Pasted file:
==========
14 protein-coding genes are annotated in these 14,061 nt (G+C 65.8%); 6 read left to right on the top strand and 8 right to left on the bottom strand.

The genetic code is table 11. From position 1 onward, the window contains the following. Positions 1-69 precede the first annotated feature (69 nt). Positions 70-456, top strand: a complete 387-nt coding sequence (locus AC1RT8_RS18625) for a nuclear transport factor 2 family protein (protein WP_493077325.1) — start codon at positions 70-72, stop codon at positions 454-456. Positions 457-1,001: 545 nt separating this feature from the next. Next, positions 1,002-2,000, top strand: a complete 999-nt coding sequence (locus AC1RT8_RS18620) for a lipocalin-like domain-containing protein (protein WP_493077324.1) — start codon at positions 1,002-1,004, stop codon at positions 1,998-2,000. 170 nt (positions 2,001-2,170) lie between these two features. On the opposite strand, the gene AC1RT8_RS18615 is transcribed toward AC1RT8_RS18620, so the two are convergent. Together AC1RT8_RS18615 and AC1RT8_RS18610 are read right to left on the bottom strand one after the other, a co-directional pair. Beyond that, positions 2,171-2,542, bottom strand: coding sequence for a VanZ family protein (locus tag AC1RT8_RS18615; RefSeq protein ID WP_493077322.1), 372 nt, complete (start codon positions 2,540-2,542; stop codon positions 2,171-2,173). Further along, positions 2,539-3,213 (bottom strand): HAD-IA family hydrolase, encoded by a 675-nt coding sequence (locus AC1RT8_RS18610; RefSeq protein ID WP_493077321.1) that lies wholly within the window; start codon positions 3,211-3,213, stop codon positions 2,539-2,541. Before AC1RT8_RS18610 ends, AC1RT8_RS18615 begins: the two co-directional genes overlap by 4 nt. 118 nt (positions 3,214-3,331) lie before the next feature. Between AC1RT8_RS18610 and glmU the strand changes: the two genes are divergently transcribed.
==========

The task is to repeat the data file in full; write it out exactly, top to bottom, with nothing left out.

14 protein-coding genes are annotated in these 14,061 nt (G+C 65.8%); 6 read left to right on the top strand and 8 right to left on the bottom strand.

The genetic code is table 11. From position 1 onward, the window contains the following. Positions 1-69 precede the first annotated feature (69 nt). Positions 70-456, top strand: a complete 387-nt coding sequence (locus AC1RT8_RS18625) for a nuclear transport factor 2 family protein (protein WP_493077325.1) — start codon at positions 70-72, stop codon at positions 454-456. Positions 457-1,001: 545 nt separating this feature from the next. Next, positions 1,002-2,000, top strand: a complete 999-nt coding sequence (locus AC1RT8_RS18620) for a lipocalin-like domain-containing protein (protein WP_493077324.1) — start codon at positions 1,002-1,004, stop codon at positions 1,998-2,000. 170 nt (positions 2,001-2,170) lie between these two features. On the opposite strand, the gene AC1RT8_RS18615 is transcribed toward AC1RT8_RS18620, so the two are convergent. Together AC1RT8_RS18615 and AC1RT8_RS18610 are read right to left on the bottom strand one after the other, a co-directional pair. Beyond that, positions 2,171-2,542, bottom strand: coding sequence for a VanZ family protein (locus tag AC1RT8_RS18615; RefSeq protein ID WP_493077322.1), 372 nt, complete (start codon positions 2,540-2,542; stop codon positions 2,171-2,173). Further along, positions 2,539-3,213 (bottom strand): HAD-IA family hydrolase, encoded by a 675-nt coding sequence (locus AC1RT8_RS18610; RefSeq protein ID WP_493077321.1) that lies wholly within the window; start codon positions 3,211-3,213, stop codon positions 2,539-2,541. Before AC1RT8_RS18610 ends, AC1RT8_RS18615 begins: the two co-directional genes overlap by 4 nt. 118 nt (positions 3,214-3,331) lie before the next feature. Between AC1RT8_RS18610 and glmU the strand changes: the two genes are divergently transcribed.